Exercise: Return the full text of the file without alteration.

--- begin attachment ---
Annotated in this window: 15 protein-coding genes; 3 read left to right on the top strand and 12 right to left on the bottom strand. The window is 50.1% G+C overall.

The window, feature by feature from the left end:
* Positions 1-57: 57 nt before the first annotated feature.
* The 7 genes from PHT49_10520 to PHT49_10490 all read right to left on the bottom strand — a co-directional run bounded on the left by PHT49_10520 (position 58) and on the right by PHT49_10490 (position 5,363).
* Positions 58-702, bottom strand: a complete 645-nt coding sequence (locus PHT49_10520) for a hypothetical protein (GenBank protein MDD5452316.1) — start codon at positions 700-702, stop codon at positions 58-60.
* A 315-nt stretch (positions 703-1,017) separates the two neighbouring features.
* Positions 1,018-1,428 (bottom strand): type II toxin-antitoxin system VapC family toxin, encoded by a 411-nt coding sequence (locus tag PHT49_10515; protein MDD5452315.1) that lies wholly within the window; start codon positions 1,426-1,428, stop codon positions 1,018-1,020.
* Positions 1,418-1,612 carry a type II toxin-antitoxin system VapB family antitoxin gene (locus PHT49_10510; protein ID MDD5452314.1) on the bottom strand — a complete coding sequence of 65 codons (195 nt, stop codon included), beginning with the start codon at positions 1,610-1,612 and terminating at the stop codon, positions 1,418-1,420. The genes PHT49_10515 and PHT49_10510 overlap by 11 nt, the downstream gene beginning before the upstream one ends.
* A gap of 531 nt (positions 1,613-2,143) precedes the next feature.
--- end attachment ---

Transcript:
Annotated in this window: 15 protein-coding genes; 3 read left to right on the top strand and 12 right to left on the bottom strand. The window is 50.1% G+C overall.

The window, feature by feature from the left end:
* Positions 1-57: 57 nt before the first annotated feature.
* The 7 genes from PHT49_10520 to PHT49_10490 all read right to left on the bottom strand — a co-directional run bounded on the left by PHT49_10520 (position 58) and on the right by PHT49_10490 (position 5,363).
* Positions 58-702, bottom strand: a complete 645-nt coding sequence (locus PHT49_10520) for a hypothetical protein (GenBank protein MDD5452316.1) — start codon at positions 700-702, stop codon at positions 58-60.
* A 315-nt stretch (positions 703-1,017) separates the two neighbouring features.
* Positions 1,018-1,428 (bottom strand): type II toxin-antitoxin system VapC family toxin, encoded by a 411-nt coding sequence (locus tag PHT49_10515; protein MDD5452315.1) that lies wholly within the window; start codon positions 1,426-1,428, stop codon positions 1,018-1,020.
* Positions 1,418-1,612 carry a type II toxin-antitoxin system VapB family antitoxin gene (locus PHT49_10510; protein ID MDD5452314.1) on the bottom strand — a complete coding sequence of 65 codons (195 nt, stop codon included), beginning with the start codon at positions 1,610-1,612 and terminating at the stop codon, positions 1,418-1,420. The genes PHT49_10515 and PHT49_10510 overlap by 11 nt, the downstream gene beginning before the upstream one ends.
* A gap of 531 nt (positions 1,613-2,143) precedes the next feature.